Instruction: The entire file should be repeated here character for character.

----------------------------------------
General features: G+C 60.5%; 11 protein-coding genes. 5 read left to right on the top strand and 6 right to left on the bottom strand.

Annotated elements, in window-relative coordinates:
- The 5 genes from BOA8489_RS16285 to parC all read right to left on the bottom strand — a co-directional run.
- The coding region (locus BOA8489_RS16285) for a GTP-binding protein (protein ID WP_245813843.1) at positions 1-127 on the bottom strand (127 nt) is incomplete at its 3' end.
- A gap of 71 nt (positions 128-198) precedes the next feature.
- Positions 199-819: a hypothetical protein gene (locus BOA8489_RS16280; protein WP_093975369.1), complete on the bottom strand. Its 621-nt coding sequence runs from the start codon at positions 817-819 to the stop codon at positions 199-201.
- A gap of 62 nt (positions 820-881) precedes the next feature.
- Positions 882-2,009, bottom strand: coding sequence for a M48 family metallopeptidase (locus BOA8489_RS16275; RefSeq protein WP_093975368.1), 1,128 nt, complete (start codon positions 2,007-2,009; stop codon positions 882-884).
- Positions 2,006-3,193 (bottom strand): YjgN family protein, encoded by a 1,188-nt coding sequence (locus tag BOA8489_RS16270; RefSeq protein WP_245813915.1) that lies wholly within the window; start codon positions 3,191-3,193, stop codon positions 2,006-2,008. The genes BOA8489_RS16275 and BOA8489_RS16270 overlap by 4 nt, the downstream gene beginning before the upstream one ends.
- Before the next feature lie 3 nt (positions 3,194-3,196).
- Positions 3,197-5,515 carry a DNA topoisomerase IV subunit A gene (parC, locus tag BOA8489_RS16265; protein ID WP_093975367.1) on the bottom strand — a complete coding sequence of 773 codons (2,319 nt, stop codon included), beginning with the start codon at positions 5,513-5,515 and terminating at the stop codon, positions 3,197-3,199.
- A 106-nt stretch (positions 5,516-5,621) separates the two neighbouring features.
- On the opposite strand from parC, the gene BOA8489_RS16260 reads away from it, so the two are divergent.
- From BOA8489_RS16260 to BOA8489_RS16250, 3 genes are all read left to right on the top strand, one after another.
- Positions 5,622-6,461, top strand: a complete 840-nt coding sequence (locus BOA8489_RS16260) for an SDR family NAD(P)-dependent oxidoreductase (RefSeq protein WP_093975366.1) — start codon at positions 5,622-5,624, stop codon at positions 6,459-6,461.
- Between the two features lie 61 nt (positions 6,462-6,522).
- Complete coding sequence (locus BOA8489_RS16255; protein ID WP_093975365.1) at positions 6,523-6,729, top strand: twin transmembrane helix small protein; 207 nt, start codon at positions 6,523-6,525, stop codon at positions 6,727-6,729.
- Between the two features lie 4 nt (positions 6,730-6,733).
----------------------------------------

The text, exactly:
General features: G+C 60.5%; 11 protein-coding genes. 5 read left to right on the top strand and 6 right to left on the bottom strand.

Annotated elements, in window-relative coordinates:
- The 5 genes from BOA8489_RS16285 to parC all read right to left on the bottom strand — a co-directional run.
- The coding region (locus BOA8489_RS16285) for a GTP-binding protein (protein ID WP_245813843.1) at positions 1-127 on the bottom strand (127 nt) is incomplete at its 3' end.
- A gap of 71 nt (positions 128-198) precedes the next feature.
- Positions 199-819: a hypothetical protein gene (locus BOA8489_RS16280; protein WP_093975369.1), complete on the bottom strand. Its 621-nt coding sequence runs from the start codon at positions 817-819 to the stop codon at positions 199-201.
- A gap of 62 nt (positions 820-881) precedes the next feature.
- Positions 882-2,009, bottom strand: coding sequence for a M48 family metallopeptidase (locus BOA8489_RS16275; RefSeq protein WP_093975368.1), 1,128 nt, complete (start codon positions 2,007-2,009; stop codon positions 882-884).
- Positions 2,006-3,193 (bottom strand): YjgN family protein, encoded by a 1,188-nt coding sequence (locus tag BOA8489_RS16270; RefSeq protein WP_245813915.1) that lies wholly within the window; start codon positions 3,191-3,193, stop codon positions 2,006-2,008. The genes BOA8489_RS16275 and BOA8489_RS16270 overlap by 4 nt, the downstream gene beginning before the upstream one ends.
- Before the next feature lie 3 nt (positions 3,194-3,196).
- Positions 3,197-5,515 carry a DNA topoisomerase IV subunit A gene (parC, locus tag BOA8489_RS16265; protein ID WP_093975367.1) on the bottom strand — a complete coding sequence of 773 codons (2,319 nt, stop codon included), beginning with the start codon at positions 5,513-5,515 and terminating at the stop codon, positions 3,197-3,199.
- A 106-nt stretch (positions 5,516-5,621) separates the two neighbouring features.
- On the opposite strand from parC, the gene BOA8489_RS16260 reads away from it, so the two are divergent.
- From BOA8489_RS16260 to BOA8489_RS16250, 3 genes are all read left to right on the top strand, one after another.
- Positions 5,622-6,461, top strand: a complete 840-nt coding sequence (locus BOA8489_RS16260) for an SDR family NAD(P)-dependent oxidoreductase (RefSeq protein WP_093975366.1) — start codon at positions 5,622-5,624, stop codon at positions 6,459-6,461.
- Between the two features lie 61 nt (positions 6,462-6,522).
- Complete coding sequence (locus BOA8489_RS16255; protein ID WP_093975365.1) at positions 6,523-6,729, top strand: twin transmembrane helix small protein; 207 nt, start codon at positions 6,523-6,525, stop codon at positions 6,727-6,729.
- Between the two features lie 4 nt (positions 6,730-6,733).